Your basic problem is that you don’t like yourself and don’t trust yourself. Work on that.

You are wonderful – I’ve never met you, but I know this to be true.

Coloma's avatar

@FluffyChicken

Most of need to do this work at one time or another in our lives. There is no ‘shame’ in recognizing our codependant tendancies.

Knowing yourslef IS the most important ‘work’ one can ever do!

P.S. I love your name ‘fluffychicken’...haha

JLeslie's avatar

It doesn’t sound to me that you are self-centered? Sounds more like you are insecure in your relationship. If it is self centeredness that is causing problems then you need to take into account other people’s feelings before acting.

Can you give us an example of what you did that made him feel negative?

FluffyChicken's avatar

I would like this thread to be closed please. a turn of events has made it null and void. Thank you.

gm_pansa1's avatar

Put the shoe on the other foot? Try seeing things differently, like from someone else’s perspective.

seazen_'s avatar

Can’t we just talk amongst ourselves? Why do you have to close it? Why are you being so self-centered?

Coloma's avatar

@the100thmonkey

That’s what codendence IS. Not liking, trusting, knowing yourself and trying to get ones needs met by being a people pleaser.

Of course, we are all wonderful, but, that doesn’t mean we are healthy or functioning at our personal best. All work is good work, and there are many good works.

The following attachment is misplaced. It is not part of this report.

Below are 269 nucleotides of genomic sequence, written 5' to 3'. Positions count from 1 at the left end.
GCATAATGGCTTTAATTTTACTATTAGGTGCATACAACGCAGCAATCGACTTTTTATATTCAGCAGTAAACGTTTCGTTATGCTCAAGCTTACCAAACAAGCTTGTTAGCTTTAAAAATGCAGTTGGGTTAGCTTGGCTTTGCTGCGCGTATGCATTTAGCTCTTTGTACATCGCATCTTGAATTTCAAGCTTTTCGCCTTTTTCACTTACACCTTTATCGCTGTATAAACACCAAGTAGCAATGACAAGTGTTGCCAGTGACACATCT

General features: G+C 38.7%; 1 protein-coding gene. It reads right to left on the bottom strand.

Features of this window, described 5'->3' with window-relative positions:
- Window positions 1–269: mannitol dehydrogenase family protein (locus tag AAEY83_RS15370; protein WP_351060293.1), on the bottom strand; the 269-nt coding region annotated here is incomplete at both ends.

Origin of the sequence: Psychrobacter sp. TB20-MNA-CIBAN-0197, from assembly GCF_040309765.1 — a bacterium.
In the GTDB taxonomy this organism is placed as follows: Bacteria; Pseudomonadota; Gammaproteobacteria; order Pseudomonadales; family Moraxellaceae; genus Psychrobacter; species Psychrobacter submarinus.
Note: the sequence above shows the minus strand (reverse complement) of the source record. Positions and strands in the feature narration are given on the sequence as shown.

I say leave no stone unturned when seeking to become your personal best.

jamielynn2328's avatar

I wonder what turn of events could have made this null and void? Just a warning….if there was a dissolution to the relationship, self evaluation is still necessary. Or else you will bring these issues (which seem more like low self esteem to me) into your next relationship.

FluffyChicken's avatar

Yes, I certainly have low self esteem and that seems to be my personal issue, but he says that he doesn’t love me in a romantic way, and he would rather be my best friend than my boyfriend, and that is the end of the story.

JLeslie's avatar

I’m sorry you are going through this. Must be very upsetting. I think you need to just be yourself, and find someone who appreciates who you are. Do you really feel you are self centered? Or, is that what he was telling you? I am thinking he might be a jerk, and his opinion might not mean anything.

Coloma's avatar

@FluffyChicken

Never want someone who doesn’t want you back. I know it’s hard, but, the bright side is you are free to find a more rewarding and mutual relationship!

One door closes and another opens….always! :-)

JLeslie's avatar

@Coloma‘s advice is good, she is right to not want him if he doesn’t want you. But, unrequited love can be very painful. :(

FluffyChicken's avatar

@Coloma It’s true. I really want him to be happy and be with him, but I’d rather he be happy and not with me than miserable and with me, as hard as that’s going to be.

@JLeslie actually he treats me like a princess. The co-dependance and self loathing are my issues not his. I see that now.

filmfann's avatar

@FluffyChicken As someone who has embraced Self Loathing, I can tell you it can be an asset to you. You are not special. You are not a beautiful or unique snowflake.
Tell people not to celebrate your birthday. Do your best to ignore it. Embrace the idea that you don’t deserve that kind of random attention.
What concerns me is the co-dependancy you mentioned. That is the flaw you need to work on.